In a blow to privatization of education, the World bank has withdrawn its support for Bridge International Academies. BIA has been opening for-profit schools in African nations, which discourages public support for public schools.

Civil society organizations and teachers’ unions in Africa have warned of the dangers of allowing a for-profit company to take over education in impoverished nations.

Veteran journalist Peg Tyre was one of the first people to call attention to BIA’s ambitions in an article in the New York Times Magazine. She visited BIA schools in Kenya and interviewed its leaders:

Bridge operates 405 schools in Kenya, educating children from preschool through eighth grade, for a fee of between $54 and $126 per year, depending on the location of the school. It was founded in 2007 by May and her husband, Jay Kimmelman, along with a friend, Phil Frei. From early on, the founders’ plans for the world’s poor were audacious. ‘‘An aggressive start-up company that could figure out how to profitably deliver education at a high quality for less than $5 a month could radically disrupt the status quo in education for these 700 million children and ultimately create what could be a billion-dollar new global education company,’’ Kimmelman said in 2014. Just as titans in Silicon Valley were remaking communication and commerce, Bridge founders promised to revolutionize primary-school education. ‘‘It’s the Tesla of education companies,’’ says Whitney Tilson, a Bridge investor and hedge-fund manager in New York who helped found Teach for America and is a vocal supporter of charter schools.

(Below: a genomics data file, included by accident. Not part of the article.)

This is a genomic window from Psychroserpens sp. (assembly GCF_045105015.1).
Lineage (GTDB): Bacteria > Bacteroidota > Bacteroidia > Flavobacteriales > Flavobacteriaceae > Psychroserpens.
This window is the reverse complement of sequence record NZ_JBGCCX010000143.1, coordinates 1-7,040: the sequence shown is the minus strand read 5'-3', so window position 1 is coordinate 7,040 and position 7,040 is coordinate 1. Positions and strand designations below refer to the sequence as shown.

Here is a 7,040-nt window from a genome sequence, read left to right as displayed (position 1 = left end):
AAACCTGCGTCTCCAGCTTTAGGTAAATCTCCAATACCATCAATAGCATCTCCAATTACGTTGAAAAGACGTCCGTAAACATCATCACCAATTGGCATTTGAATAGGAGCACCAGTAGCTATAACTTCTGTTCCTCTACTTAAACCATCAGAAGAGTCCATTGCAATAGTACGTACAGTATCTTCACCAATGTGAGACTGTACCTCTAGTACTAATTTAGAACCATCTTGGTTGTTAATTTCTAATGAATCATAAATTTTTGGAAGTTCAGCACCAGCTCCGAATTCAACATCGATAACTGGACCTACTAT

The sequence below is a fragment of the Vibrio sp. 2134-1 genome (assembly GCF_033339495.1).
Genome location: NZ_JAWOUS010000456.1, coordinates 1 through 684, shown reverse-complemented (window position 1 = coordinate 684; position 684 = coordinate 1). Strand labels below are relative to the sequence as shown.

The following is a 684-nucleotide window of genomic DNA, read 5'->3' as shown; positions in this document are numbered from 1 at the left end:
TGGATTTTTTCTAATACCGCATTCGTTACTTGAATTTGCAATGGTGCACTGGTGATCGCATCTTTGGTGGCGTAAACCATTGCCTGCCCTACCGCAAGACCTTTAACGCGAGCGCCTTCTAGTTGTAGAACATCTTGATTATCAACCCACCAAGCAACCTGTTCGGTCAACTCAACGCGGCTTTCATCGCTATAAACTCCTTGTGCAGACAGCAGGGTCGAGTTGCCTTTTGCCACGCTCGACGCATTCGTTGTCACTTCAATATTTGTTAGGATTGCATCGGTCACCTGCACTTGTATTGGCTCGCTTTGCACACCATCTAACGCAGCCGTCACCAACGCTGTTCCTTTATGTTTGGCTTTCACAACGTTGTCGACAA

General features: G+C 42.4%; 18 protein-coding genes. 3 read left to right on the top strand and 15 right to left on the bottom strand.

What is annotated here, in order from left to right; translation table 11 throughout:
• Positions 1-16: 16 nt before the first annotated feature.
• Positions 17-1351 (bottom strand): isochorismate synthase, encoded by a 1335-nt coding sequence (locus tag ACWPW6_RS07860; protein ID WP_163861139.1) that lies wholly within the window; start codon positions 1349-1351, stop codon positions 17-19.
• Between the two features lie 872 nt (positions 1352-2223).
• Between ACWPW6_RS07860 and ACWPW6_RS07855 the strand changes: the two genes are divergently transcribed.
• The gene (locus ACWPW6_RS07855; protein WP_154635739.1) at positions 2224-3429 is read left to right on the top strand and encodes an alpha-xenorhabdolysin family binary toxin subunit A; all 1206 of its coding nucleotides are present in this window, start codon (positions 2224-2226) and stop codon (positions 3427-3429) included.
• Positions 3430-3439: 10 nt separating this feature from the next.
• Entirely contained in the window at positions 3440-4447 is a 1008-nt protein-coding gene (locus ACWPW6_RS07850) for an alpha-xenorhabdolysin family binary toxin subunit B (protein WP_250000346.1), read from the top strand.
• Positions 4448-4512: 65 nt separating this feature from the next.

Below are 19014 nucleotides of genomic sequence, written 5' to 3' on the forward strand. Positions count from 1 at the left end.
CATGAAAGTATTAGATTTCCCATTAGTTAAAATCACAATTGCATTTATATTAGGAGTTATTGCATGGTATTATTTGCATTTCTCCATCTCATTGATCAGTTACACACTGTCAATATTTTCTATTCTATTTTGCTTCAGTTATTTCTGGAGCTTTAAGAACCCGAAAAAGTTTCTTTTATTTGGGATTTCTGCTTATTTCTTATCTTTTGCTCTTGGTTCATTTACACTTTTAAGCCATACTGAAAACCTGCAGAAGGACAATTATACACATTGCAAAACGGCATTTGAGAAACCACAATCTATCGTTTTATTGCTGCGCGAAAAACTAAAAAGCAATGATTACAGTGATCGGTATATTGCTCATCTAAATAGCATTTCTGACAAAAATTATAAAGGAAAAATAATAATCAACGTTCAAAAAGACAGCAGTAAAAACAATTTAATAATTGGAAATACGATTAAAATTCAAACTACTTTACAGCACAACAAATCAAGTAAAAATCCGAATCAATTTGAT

The Bridge concept — low-cost private schools for the world’s poorest children — has galvanized many of the Western investors and Silicon Valley moguls who learn about the project. Bill Gates, the Omidyar Network, the Chan Zuckerberg Initiative and the World Bank have all invested in the company; Pearson, the multinational textbook-and-assessment company, has done so through a venture-capital fund. Tilson talked about the company to Bill Ackman, the hedge-fund manager of Pershing Square, which ultimately invested $5.8 million through its foundation. By early 2015, Bridge had secured more than $100 million, according to the Wall Street Journal.

Apparently, some of the original board—Gates, CZI, and Tilson—already left the board. The endorsement of the World Bank was important to the credibility of BIA, especially as its efforts to monetize African education expanded. That endorsement helped to neutralize the objections of local organizations that lacked the resources of the investors.